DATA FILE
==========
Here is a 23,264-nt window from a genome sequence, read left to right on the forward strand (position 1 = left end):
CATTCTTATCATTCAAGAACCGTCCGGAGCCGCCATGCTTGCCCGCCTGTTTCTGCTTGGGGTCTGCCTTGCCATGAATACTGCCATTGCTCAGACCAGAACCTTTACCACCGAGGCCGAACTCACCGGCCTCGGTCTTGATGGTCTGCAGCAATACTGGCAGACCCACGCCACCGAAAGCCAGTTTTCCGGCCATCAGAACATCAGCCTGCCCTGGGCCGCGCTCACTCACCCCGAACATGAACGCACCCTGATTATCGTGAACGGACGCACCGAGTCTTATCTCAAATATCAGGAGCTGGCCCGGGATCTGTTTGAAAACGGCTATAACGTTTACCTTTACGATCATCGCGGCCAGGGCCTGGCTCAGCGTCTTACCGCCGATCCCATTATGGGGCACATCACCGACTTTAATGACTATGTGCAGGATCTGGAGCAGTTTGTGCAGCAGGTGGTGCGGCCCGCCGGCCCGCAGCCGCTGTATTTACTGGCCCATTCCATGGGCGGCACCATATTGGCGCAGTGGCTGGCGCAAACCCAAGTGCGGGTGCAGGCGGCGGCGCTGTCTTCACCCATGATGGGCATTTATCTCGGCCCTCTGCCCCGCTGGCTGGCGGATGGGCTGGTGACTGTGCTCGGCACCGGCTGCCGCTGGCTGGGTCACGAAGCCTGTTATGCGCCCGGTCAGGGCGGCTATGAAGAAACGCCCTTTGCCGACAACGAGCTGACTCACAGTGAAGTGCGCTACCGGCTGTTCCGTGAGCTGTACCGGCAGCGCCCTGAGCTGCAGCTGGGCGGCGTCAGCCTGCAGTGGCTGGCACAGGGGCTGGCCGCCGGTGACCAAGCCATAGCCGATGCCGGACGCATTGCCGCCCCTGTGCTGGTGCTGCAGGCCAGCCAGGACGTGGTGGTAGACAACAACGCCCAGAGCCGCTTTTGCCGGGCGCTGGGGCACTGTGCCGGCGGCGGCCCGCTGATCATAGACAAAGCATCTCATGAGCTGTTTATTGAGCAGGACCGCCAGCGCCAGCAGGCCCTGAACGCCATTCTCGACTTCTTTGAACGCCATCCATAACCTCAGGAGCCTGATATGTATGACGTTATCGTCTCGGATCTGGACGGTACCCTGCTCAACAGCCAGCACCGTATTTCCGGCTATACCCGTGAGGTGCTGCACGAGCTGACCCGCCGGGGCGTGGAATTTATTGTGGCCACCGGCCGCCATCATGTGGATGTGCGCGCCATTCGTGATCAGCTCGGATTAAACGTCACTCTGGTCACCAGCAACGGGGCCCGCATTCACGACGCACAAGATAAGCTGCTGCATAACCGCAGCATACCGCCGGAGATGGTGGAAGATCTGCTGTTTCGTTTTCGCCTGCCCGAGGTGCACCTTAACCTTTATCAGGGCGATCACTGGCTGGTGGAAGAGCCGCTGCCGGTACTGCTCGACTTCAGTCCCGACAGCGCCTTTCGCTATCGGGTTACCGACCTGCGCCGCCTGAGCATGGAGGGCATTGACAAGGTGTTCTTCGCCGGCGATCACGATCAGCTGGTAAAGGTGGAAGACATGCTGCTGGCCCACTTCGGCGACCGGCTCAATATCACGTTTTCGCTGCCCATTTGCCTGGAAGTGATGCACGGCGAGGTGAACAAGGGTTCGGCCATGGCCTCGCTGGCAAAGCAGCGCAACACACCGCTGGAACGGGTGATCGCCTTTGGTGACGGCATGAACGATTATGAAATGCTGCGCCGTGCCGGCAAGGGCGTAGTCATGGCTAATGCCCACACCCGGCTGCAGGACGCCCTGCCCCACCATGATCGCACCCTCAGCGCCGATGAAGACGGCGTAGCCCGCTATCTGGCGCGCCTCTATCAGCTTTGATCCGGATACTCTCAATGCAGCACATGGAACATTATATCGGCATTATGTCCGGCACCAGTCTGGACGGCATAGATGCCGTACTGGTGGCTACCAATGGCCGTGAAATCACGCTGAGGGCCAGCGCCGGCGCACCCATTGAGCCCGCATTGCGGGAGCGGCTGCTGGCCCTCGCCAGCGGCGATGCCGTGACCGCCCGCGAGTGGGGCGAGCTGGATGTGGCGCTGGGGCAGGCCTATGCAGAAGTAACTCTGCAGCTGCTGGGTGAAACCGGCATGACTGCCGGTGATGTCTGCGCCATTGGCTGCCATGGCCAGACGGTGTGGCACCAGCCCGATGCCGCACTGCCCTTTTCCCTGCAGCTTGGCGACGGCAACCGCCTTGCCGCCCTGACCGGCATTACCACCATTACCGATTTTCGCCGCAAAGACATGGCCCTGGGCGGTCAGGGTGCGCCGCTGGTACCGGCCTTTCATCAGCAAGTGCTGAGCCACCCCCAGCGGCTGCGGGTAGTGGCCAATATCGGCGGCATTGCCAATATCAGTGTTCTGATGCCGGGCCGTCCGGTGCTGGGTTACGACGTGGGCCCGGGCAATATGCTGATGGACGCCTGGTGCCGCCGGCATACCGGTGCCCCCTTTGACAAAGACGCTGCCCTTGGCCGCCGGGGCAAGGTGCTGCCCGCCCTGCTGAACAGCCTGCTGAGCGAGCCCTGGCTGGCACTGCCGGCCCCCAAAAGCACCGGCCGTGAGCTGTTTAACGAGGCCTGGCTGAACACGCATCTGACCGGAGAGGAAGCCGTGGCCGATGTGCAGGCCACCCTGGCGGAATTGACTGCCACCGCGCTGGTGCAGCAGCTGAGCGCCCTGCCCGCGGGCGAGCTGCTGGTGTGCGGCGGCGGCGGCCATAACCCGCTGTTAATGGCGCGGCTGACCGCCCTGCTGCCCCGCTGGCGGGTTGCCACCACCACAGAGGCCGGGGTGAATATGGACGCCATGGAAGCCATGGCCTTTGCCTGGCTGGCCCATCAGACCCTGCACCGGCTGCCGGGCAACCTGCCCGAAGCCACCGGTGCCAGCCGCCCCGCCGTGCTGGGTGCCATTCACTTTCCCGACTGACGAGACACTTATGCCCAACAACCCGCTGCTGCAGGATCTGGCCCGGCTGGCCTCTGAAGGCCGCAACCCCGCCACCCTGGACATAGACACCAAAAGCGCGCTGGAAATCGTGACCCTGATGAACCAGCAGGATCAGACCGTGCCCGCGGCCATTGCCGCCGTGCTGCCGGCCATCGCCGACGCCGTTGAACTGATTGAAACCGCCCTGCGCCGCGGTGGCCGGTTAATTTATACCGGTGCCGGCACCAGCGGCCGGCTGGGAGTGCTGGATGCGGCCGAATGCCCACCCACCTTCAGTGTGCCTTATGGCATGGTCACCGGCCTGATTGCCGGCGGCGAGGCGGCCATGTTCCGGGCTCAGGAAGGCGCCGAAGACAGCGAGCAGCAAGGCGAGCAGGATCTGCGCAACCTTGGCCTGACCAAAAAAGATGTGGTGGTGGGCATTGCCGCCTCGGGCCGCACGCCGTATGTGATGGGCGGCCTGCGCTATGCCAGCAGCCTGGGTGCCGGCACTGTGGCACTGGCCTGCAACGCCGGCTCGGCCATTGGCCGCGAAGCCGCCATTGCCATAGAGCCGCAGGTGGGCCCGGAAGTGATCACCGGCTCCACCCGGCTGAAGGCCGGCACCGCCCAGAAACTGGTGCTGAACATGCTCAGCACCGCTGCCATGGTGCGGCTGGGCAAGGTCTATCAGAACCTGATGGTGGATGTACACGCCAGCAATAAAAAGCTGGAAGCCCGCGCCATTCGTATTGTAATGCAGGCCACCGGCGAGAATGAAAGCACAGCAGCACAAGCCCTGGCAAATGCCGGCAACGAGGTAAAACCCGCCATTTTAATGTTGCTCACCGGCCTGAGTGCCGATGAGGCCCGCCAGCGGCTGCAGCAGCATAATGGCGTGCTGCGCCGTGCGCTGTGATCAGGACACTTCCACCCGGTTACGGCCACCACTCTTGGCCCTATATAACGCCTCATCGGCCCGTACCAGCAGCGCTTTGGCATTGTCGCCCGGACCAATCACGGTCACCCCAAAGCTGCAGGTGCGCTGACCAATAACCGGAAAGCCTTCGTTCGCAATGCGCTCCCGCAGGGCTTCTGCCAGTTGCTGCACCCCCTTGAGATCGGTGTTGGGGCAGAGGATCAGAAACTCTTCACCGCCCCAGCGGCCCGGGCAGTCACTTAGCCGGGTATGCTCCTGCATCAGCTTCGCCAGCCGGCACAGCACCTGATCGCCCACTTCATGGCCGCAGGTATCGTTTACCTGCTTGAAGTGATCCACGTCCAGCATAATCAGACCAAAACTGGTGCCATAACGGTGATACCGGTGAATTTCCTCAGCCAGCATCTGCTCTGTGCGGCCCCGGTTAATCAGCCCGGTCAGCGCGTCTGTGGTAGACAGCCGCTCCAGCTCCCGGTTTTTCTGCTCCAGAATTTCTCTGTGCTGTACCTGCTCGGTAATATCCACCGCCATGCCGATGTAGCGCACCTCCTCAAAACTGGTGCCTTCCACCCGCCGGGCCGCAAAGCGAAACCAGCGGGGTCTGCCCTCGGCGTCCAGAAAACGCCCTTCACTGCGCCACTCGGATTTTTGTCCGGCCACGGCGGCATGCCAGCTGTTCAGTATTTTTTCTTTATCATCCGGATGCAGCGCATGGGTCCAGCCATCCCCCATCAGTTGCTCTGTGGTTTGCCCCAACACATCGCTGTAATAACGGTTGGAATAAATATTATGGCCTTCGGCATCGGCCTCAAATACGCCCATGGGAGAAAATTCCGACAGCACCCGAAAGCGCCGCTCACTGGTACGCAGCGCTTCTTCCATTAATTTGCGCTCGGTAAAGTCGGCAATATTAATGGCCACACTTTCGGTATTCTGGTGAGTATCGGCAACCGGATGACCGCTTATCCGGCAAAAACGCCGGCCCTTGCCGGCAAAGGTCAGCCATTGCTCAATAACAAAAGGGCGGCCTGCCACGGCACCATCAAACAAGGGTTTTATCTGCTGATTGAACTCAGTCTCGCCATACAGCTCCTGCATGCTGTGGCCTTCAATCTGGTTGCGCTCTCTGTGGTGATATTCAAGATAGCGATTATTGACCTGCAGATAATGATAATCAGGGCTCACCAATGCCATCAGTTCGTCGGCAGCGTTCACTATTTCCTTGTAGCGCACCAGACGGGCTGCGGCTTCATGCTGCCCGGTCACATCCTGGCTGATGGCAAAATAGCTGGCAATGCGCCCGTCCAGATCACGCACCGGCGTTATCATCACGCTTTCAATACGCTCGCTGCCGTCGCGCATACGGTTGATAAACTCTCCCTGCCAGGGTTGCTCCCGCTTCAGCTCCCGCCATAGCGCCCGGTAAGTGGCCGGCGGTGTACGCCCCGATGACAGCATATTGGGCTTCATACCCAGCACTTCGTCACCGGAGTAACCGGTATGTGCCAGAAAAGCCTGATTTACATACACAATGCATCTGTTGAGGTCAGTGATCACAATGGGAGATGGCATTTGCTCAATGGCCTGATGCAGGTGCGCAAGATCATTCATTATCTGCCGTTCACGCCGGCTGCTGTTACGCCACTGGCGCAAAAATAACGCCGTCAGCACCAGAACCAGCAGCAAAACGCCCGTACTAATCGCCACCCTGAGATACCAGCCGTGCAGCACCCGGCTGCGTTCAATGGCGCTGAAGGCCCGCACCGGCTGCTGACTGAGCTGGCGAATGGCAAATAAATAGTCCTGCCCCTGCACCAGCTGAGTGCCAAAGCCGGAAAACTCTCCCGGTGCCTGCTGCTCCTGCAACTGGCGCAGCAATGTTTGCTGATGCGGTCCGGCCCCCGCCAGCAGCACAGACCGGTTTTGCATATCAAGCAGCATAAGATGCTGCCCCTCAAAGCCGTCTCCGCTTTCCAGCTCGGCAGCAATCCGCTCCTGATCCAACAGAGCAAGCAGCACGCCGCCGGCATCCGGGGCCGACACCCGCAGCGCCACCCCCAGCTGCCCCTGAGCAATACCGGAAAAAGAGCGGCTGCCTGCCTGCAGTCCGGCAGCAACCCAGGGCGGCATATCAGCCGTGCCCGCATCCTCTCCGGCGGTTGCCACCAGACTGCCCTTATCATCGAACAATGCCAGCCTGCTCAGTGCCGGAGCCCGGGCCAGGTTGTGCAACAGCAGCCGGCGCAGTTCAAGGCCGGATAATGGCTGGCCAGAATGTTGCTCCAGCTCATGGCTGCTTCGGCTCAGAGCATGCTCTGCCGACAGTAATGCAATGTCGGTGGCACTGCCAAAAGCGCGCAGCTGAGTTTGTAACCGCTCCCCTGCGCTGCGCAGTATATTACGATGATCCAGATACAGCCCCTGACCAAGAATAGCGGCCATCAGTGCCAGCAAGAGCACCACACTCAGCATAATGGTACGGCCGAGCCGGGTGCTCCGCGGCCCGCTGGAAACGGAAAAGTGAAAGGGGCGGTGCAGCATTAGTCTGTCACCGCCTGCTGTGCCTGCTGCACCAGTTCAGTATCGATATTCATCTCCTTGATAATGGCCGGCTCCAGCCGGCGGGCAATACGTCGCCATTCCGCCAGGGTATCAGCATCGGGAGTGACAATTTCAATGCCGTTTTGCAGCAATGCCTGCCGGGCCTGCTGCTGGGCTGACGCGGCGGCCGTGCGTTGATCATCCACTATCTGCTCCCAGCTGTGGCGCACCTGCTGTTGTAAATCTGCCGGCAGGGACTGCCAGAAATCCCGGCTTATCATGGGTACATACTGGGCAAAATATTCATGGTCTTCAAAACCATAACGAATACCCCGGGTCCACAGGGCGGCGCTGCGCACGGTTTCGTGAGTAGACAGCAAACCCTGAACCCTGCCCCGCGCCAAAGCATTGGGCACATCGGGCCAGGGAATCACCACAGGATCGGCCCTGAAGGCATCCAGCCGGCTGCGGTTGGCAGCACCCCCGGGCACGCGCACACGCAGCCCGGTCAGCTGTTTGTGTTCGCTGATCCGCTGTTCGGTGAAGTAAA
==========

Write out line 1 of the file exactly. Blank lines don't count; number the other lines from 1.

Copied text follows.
Here is a 23,264-nt window from a genome sequence, read left to right on the forward strand (position 1 = left end):